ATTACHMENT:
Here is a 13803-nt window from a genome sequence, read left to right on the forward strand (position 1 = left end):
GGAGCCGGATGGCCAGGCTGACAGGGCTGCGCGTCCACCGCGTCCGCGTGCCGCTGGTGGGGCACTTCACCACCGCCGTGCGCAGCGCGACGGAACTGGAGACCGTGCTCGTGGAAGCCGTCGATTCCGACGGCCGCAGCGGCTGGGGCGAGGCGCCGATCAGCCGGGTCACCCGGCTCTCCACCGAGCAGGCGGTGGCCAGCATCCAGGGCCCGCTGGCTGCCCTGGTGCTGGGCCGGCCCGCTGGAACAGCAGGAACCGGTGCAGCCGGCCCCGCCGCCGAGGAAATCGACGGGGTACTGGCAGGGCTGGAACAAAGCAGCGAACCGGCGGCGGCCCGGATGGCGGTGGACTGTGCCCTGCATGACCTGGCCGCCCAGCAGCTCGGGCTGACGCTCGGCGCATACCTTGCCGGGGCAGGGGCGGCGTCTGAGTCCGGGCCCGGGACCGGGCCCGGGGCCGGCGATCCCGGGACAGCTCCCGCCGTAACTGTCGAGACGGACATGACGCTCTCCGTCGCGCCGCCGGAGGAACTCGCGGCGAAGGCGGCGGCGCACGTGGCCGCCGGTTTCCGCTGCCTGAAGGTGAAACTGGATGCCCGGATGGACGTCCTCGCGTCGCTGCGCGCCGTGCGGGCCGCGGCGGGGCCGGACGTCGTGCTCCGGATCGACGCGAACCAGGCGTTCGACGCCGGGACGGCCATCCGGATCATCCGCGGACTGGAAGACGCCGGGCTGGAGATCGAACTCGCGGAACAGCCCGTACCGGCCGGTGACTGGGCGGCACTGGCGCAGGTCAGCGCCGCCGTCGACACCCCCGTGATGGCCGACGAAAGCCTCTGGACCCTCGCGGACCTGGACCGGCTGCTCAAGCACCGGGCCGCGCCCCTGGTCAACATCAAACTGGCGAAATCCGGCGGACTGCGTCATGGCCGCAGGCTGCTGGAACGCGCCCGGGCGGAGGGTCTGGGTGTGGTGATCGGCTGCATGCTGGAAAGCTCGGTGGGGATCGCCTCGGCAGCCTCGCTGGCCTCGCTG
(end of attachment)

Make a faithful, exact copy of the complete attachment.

Here is a 13803-nt window from a genome sequence, read left to right on the forward strand (position 1 = left end):
GGAGCCGGATGGCCAGGCTGACAGGGCTGCGCGTCCACCGCGTCCGCGTGCCGCTGGTGGGGCACTTCACCACCGCCGTGCGCAGCGCGACGGAACTGGAGACCGTGCTCGTGGAAGCCGTCGATTCCGACGGCCGCAGCGGCTGGGGCGAGGCGCCGATCAGCCGGGTCACCCGGCTCTCCACCGAGCAGGCGGTGGCCAGCATCCAGGGCCCGCTGGCTGCCCTGGTGCTGGGCCGGCCCGCTGGAACAGCAGGAACCGGTGCAGCCGGCCCCGCCGCCGAGGAAATCGACGGGGTACTGGCAGGGCTGGAACAAAGCAGCGAACCGGCGGCGGCCCGGATGGCGGTGGACTGTGCCCTGCATGACCTGGCCGCCCAGCAGCTCGGGCTGACGCTCGGCGCATACCTTGCCGGGGCAGGGGCGGCGTCTGAGTCCGGGCCCGGGACCGGGCCCGGGGCCGGCGATCCCGGGACAGCTCCCGCCGTAACTGTCGAGACGGACATGACGCTCTCCGTCGCGCCGCCGGAGGAACTCGCGGCGAAGGCGGCGGCGCACGTGGCCGCCGGTTTCCGCTGCCTGAAGGTGAAACTGGATGCCCGGATGGACGTCCTCGCGTCGCTGCGCGCCGTGCGGGCCGCGGCGGGGCCGGACGTCGTGCTCCGGATCGACGCGAACCAGGCGTTCGACGCCGGGACGGCCATCCGGATCATCCGCGGACTGGAAGACGCCGGGCTGGAGATCGAACTCGCGGAACAGCCCGTACCGGCCGGTGACTGGGCGGCACTGGCGCAGGTCAGCGCCGCCGTCGACACCCCCGTGATGGCCGACGAAAGCCTCTGGACCCTCGCGGACCTGGACCGGCTGCTCAAGCACCGGGCCGCGCCCCTGGTCAACATCAAACTGGCGAAATCCGGCGGACTGCGTCATGGCCGCAGGCTGCTGGAACGCGCCCGGGCGGAGGGTCTGGGTGTGGTGATCGGCTGCATGCTGGAAAGCTCGGTGGGGATCGCCTCGGCAGCCTCGCTGGCCTCGCTG